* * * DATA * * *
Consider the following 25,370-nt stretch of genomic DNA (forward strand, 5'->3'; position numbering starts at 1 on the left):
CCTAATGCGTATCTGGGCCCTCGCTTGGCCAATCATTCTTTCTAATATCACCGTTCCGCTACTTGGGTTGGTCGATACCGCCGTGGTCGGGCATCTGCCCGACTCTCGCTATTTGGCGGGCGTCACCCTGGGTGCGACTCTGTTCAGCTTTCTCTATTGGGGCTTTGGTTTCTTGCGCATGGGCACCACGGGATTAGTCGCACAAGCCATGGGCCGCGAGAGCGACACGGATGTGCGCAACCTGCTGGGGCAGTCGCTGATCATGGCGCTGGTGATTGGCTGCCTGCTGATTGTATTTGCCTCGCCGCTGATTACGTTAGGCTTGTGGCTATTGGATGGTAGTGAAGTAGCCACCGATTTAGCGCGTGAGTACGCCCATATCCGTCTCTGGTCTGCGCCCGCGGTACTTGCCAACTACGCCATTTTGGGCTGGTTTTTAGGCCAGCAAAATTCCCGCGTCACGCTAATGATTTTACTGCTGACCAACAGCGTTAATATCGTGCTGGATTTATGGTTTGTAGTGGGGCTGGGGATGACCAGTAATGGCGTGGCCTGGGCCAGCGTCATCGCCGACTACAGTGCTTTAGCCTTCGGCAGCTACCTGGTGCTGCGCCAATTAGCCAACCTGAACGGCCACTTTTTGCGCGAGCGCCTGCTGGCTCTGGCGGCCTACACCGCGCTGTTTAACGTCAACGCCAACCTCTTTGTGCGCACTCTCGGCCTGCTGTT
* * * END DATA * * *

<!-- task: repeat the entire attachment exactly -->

Consider the following 25,370-nt stretch of genomic DNA (forward strand, 5'->3'; position numbering starts at 1 on the left):
CCTAATGCGTATCTGGGCCCTCGCTTGGCCAATCATTCTTTCTAATATCACCGTTCCGCTACTTGGGTTGGTCGATACCGCCGTGGTCGGGCATCTGCCCGACTCTCGCTATTTGGCGGGCGTCACCCTGGGTGCGACTCTGTTCAGCTTTCTCTATTGGGGCTTTGGTTTCTTGCGCATGGGCACCACGGGATTAGTCGCACAAGCCATGGGCCGCGAGAGCGACACGGATGTGCGCAACCTGCTGGGGCAGTCGCTGATCATGGCGCTGGTGATTGGCTGCCTGCTGATTGTATTTGCCTCGCCGCTGATTACGTTAGGCTTGTGGCTATTGGATGGTAGTGAAGTAGCCACCGATTTAGCGCGTGAGTACGCCCATATCCGTCTCTGGTCTGCGCCCGCGGTACTTGCCAACTACGCCATTTTGGGCTGGTTTTTAGGCCAGCAAAATTCCCGCGTCACGCTAATGATTTTACTGCTGACCAACAGCGTTAATATCGTGCTGGATTTATGGTTTGTAGTGGGGCTGGGGATGACCAGTAATGGCGTGGCCTGGGCCAGCGTCATCGCCGACTACAGTGCTTTAGCCTTCGGCAGCTACCTGGTGCTGCGCCAATTAGCCAACCTGAACGGCCACTTTTTGCGCGAGCGCCTGCTGGCTCTGGCGGCCTACACCGCGCTGTTTAACGTCAACGCCAACCTCTTTGTGCGCACTCTCGGCCTGCTGTT